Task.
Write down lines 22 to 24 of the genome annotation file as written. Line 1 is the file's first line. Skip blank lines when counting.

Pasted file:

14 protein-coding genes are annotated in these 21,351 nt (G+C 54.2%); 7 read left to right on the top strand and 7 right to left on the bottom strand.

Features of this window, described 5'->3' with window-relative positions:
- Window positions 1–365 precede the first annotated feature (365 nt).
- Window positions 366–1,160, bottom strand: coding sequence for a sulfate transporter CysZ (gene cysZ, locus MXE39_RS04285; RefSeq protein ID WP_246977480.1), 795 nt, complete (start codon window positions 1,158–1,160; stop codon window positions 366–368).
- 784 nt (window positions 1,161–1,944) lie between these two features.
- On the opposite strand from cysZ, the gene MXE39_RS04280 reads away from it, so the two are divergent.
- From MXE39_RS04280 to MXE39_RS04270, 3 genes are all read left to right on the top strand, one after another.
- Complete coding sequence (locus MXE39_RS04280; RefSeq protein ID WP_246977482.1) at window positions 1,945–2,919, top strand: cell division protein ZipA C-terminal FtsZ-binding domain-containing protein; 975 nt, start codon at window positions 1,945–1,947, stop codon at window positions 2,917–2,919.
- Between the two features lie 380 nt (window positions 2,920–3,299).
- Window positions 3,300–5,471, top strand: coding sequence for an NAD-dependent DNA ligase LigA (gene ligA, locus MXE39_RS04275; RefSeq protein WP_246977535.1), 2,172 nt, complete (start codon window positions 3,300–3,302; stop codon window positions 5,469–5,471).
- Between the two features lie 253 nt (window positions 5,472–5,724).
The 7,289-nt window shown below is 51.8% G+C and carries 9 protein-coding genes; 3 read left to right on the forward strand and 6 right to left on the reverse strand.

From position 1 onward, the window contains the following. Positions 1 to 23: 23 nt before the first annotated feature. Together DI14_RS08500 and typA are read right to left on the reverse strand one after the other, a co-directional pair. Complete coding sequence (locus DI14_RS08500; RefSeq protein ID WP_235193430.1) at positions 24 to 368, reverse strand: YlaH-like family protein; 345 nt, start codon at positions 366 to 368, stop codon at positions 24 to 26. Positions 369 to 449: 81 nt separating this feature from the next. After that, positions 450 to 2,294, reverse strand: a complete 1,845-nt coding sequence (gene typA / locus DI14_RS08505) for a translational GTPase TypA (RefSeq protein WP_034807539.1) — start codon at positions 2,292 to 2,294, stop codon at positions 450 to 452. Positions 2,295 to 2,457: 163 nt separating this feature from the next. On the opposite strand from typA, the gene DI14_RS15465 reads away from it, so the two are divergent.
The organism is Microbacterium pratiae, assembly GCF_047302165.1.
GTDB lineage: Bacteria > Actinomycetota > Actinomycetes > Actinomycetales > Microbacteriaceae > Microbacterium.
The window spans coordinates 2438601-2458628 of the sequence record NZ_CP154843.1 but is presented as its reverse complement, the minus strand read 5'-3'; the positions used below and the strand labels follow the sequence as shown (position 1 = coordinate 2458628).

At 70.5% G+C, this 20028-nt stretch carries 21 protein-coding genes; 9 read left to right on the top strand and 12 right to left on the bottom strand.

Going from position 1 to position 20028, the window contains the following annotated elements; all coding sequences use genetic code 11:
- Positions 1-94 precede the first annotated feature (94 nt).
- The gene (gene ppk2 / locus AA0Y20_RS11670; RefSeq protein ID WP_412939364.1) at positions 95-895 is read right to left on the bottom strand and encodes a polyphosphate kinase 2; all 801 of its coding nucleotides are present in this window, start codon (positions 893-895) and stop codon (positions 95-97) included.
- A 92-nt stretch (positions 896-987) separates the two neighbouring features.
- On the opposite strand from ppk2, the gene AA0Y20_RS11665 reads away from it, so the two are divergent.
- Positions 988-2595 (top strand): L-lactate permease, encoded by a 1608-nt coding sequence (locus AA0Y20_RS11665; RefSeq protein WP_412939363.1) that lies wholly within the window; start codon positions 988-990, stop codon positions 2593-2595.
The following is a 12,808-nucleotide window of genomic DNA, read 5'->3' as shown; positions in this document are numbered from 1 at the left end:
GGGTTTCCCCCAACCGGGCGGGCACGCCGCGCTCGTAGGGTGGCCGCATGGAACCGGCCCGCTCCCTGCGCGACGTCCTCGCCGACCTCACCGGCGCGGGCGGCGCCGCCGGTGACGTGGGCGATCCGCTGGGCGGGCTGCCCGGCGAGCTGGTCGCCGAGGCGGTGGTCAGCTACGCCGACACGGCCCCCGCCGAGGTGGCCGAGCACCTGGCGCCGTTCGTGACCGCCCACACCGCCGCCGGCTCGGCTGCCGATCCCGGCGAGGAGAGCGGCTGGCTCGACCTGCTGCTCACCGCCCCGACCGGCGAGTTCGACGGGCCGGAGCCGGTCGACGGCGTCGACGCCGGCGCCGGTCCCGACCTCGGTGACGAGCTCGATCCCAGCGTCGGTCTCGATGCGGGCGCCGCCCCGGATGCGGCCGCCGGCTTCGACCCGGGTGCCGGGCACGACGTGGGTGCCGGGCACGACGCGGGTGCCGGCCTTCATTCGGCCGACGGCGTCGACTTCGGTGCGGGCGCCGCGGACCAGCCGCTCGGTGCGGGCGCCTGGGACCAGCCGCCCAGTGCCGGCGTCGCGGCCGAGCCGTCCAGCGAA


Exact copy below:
- On the opposite strand from ppk2, the gene AA0Y20_RS11665 reads away from it, so the two are divergent.
- Positions 988-2595 (top strand): L-lactate permease, encoded by a 1608-nt coding sequence (locus AA0Y20_RS11665; RefSeq protein WP_412939363.1) that lies wholly within the window; start codon positions 988-990, stop codon positions 2593-2595.
The following is a 12,808-nucleotide window of genomic DNA, read 5'->3' as shown; positions in this document are numbered from 1 at the left end: